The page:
Contribution Rates - A piece of the puzzle that has been frequently overlooked until recently is the contribution rates of the employees and employers. This is a very important part of the puzzle as these contributions fund the plan for the current retirees and build a foundation for your own pension. Your TRS statement will never show the employer’s portion of contributions made for you, but this does not mean that it is not there.

Currently in Georgia, the employees (educators) contribute 5.53% for FY2011. Employers in Georgia currently contribute 10.28% for FY2011. (Note: The preceding contribution rates were corrected from the original post of 5.25% and 9.74% respectively). These figures are calculated based on actuarial tables, and they are reflective of the assumptions made by the actuaries for growth in the plan, salary changes, COLAs, retirees, etc.

The way I view the contributions are simple… if you want to receive your pension benefits later, it is better to make the small contributions now that will supply those. Comparatively speaking, my own 401k (not a pension) contributions are made by my employer and me, but are vastly different from the TRS contributions. I contribute 10% of my salary, and my employer “matches” the first 8% at a rate of 50% (4% max), so my total contribution is 14% with the lion’s share coming from me. Granted I have control of my 401k if I leave, but there is no defined benefit waiting for me when I retire…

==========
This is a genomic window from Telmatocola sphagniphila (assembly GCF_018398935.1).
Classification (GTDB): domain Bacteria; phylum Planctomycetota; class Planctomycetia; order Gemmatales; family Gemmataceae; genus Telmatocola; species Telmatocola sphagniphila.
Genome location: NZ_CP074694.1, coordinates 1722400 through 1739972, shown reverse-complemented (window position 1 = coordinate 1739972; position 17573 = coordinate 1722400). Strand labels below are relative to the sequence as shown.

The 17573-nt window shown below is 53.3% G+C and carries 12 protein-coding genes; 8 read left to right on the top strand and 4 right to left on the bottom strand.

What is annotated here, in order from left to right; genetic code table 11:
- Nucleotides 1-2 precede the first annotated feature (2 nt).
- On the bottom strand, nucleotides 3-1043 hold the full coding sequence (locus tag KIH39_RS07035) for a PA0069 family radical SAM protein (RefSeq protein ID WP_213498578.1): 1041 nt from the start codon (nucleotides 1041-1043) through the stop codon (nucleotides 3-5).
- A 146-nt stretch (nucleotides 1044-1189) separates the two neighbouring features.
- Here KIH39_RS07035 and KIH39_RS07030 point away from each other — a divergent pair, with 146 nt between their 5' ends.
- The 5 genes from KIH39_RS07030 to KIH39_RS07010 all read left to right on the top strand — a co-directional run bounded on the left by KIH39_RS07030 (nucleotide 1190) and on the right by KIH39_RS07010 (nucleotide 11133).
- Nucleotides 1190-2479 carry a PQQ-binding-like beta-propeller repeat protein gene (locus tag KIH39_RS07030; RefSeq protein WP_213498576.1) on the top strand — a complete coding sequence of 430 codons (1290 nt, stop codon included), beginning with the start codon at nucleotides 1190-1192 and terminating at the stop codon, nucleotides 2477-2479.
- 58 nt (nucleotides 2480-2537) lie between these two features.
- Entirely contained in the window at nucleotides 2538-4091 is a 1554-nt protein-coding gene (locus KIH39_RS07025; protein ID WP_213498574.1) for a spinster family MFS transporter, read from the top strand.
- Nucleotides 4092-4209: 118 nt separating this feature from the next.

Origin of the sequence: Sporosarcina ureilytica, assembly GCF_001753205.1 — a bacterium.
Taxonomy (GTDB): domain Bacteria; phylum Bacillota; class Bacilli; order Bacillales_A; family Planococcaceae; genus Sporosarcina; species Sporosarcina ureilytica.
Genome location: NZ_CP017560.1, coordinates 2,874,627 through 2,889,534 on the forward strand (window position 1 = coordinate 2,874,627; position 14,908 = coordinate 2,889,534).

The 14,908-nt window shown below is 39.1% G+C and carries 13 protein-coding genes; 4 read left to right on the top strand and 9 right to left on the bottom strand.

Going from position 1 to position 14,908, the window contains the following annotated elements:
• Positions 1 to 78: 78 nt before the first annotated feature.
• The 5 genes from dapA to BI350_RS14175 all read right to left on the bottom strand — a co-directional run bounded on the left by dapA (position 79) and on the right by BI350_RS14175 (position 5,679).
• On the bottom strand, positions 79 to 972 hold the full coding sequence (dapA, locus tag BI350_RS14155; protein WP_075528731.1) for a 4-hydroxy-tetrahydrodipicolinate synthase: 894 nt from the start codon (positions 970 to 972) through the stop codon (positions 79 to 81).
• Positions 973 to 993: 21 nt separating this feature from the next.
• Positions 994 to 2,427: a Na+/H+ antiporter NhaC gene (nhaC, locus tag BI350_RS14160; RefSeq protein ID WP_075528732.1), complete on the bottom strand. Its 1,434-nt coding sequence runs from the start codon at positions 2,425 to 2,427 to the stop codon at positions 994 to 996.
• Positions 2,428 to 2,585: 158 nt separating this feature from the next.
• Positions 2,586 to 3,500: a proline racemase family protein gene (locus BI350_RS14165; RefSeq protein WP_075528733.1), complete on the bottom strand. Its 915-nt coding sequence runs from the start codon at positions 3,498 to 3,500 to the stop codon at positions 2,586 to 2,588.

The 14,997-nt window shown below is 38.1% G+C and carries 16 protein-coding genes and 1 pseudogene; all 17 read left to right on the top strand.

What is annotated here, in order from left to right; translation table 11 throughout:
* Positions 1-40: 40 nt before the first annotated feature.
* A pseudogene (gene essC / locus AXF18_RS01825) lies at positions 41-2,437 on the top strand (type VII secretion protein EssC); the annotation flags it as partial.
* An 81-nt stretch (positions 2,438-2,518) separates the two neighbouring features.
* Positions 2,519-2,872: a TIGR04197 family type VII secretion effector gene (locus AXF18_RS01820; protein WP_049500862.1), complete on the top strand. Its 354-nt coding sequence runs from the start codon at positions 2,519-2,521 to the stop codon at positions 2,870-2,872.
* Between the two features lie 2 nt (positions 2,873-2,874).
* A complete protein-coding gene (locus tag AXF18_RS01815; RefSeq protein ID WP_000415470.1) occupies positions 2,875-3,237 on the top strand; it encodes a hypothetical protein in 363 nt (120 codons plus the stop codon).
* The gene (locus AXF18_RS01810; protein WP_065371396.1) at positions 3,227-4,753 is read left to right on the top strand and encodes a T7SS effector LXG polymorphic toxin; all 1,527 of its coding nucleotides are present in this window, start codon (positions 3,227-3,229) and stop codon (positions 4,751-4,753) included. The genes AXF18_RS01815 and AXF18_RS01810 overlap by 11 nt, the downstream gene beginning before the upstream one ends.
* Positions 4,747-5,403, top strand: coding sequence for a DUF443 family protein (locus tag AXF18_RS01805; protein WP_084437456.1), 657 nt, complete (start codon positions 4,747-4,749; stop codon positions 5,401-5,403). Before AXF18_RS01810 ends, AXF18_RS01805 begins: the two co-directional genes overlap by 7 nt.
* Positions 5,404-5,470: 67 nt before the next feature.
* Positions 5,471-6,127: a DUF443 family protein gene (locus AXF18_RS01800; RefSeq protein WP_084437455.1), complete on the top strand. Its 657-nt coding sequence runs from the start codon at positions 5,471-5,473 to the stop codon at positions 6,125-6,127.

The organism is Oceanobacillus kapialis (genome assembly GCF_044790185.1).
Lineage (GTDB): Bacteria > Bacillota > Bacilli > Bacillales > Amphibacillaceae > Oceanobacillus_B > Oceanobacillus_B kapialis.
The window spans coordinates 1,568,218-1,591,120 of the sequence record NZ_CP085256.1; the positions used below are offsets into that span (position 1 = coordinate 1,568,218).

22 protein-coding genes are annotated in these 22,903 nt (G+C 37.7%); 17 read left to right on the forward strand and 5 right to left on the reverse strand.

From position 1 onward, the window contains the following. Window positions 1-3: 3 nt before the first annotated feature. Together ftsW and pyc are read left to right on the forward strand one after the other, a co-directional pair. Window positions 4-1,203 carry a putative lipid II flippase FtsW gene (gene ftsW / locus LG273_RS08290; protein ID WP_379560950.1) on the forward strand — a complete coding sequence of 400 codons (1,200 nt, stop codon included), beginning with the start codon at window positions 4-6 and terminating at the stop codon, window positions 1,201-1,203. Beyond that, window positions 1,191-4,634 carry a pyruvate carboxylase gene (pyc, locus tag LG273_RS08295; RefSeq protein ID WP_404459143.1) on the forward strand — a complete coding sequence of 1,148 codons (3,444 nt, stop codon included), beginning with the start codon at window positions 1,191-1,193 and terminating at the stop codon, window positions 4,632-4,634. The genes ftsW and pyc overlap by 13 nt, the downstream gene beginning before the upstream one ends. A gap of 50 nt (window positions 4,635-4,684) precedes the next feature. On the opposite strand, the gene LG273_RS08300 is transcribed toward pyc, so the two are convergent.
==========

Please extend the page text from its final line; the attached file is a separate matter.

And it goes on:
In the end, what I hope you to take from this post is that the TRS plan is on good financial ground with annual audits to insure the plan is continuing on its current path. The employees and employers are continuing to make contributions to make up for the current unfunded actuarial liabilities (spreading the burden over years and years not at any one time). The fund invests in a good mix of equities and fixed income securities, and it is not simply doing nothing or gambling. None of this means that everything is perfect, but the overall fundamentals of the plan are a good guide for a long prosperous future.

1 comment:

Tom Patterson said...

I am responding to Kyle Wingfield’s recent op-ed, ‘All is not well with the Georgia teacher pension system,’ and the fact that Georgia taxpayers have been supplementing this obviously very poorly mismanaged fund by the Teachers Union since 2003, because of flawed projected assumption rates which caused the pension fund’s rate of return to be much less than was anticipated.
Over the past two years, lawmakers had to add about $589 million to shore up the Teachers Retirement System, or TRS. But next year, when lawmakers set the fiscal 2020 budget, officials say taxpayers will get a break: an increase of “only” $25 million.
To consider that much of an improvement is wrong-headed in at least two ways. First, it’s not as if those previous increases disappeared. They have been baked into the TRS cake: Taxpayers will still pay that $589 million, plus the $25 million being added.
It’s simply outrageous and disgraceful that Georgia taxpayers should be held liable for these shortfalls as a result of some Teacher Union fund manager’s incompetence or reckless decisions. The fund’s participants, the teachers, are the ones who should be held totally responsible for any required benefit adjustments or revisions. No government entity ever offered to compensate the losses my wife and I experienced with our 401K mutual funds during the 2008-2009 recession.

Tom Patterson
337 East Randall Rd
Rocky Face, GA 30740